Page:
“Brave” doesn’t make 2012 “year of heroine worship” in movies for children

There is one thing I really like about the A. O. Scott piece in The New York Times “Hollywood’s Year of Heroine Worship.

This photograph by Tierney Gearon :

The New York Times chief film critic is living in an entirely different universe than my three daughters and me, or he has the lowest expectations imaginable.

Scott writes:

There is a smattering of evidence to support the impression that they have, because 2012 was, all in all, a pretty good year for movies and also a pretty good year for female heroism.


Here’s a recap of Reel Girl’s Gallery of Girl’s Gone Missing From Children’s Movies in 2012 posted just yesterday:

Yes, we got “Brave” this year. Thank you director Brenda Chapman for making Pixar’s first movie ever with a female protagonist. I’m sorry that you, one of the only women to direct animated movies produced by a major studio, were fired half way through production and replaced with a male director.

But “Brave” is just one movie. The exception proves the rule. It’s December now, and sadly, it’s time for me to admit that once again, in the movies made for children in 2012, girls go missing. In staggering proportions, males are consistently front and center; females are mostly sidelined or not there at all.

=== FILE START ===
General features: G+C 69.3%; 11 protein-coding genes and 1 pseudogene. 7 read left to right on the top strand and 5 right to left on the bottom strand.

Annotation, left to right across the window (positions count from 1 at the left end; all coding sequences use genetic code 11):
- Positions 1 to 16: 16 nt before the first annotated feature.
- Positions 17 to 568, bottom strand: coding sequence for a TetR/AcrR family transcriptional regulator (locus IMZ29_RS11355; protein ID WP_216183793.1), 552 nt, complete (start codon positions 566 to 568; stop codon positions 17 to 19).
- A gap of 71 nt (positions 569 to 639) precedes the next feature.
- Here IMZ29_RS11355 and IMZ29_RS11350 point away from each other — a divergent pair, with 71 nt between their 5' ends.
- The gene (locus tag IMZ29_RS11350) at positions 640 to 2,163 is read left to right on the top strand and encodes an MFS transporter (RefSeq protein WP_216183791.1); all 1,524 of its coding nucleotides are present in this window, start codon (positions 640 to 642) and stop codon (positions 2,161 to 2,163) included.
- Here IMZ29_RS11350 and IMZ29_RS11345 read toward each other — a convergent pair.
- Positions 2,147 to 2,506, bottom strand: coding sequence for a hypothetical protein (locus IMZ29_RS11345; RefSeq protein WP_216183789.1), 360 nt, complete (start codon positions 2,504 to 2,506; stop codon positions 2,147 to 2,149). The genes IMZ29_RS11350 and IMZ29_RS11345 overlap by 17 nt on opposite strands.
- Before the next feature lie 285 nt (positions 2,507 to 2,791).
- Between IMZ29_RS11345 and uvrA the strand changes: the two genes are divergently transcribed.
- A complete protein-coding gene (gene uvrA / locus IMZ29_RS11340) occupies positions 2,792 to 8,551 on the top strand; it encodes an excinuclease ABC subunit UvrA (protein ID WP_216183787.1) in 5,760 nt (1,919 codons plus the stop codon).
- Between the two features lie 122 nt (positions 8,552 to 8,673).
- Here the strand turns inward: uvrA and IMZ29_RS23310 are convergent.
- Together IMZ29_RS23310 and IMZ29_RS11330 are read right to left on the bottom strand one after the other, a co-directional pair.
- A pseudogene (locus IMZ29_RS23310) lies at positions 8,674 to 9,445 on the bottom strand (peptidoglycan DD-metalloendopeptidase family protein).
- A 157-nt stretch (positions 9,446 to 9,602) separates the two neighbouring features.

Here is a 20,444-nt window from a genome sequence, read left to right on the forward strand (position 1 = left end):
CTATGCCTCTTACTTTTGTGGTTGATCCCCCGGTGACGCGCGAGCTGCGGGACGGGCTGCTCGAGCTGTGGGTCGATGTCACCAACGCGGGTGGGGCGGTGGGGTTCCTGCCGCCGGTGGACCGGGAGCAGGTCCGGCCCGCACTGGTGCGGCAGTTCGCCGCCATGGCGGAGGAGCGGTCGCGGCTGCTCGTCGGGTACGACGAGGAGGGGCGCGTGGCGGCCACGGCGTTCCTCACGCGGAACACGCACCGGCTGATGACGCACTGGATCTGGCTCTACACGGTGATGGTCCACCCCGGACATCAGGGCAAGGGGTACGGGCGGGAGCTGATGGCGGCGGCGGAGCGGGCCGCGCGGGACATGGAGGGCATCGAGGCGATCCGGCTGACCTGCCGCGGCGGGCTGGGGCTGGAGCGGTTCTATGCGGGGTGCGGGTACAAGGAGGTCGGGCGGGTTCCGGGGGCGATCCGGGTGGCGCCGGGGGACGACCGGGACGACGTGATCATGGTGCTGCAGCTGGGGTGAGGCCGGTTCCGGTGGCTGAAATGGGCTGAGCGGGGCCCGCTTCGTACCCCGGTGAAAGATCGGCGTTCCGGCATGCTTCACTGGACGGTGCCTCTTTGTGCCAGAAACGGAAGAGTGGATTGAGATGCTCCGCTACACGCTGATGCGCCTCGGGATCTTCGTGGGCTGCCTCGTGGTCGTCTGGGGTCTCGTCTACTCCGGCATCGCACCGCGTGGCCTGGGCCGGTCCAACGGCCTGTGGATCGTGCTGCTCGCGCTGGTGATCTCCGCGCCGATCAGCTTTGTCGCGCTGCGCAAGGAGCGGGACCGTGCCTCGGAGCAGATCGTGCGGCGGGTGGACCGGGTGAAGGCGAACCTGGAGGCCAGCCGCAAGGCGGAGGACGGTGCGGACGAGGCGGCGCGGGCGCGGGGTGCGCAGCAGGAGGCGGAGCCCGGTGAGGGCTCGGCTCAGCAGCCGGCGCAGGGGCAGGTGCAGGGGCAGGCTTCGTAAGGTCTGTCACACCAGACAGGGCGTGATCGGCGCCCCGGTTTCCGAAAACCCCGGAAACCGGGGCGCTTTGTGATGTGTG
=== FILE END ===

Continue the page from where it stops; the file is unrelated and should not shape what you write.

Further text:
If you look at the gender placement in the images on the movie posters below, the meaning of “marginalized” couldn’t be more clear. Remember, these are movie for kids. So when your children go to the movies, they are learning, time and time again, that boys are more important than girls…

Only 16% of protagonists in movies are female; only 16% of women make it into power positions in almost all professions across America. Children’s movie posters, and of course the movies themselves, are an effective way that we acclimate a new generation to expect and accept a world where females go missing.

Out of the 16 posters for children’s movies in 2012 pictured below, just 4 represent movies starring females: “Mirror, Mirror,” “Brave,” “Secret World of Arrietty” and “Big Miracle.”

Here’s the Gallery:


This Gallery is about the last thing I would want to tell my three daughters– ages 3, 6, and 9– that this is what  year of heroine worship looks like.

Go to the full post of Reel Girl’s Gallery of Girls Gone Missing From Movies for Children in 2012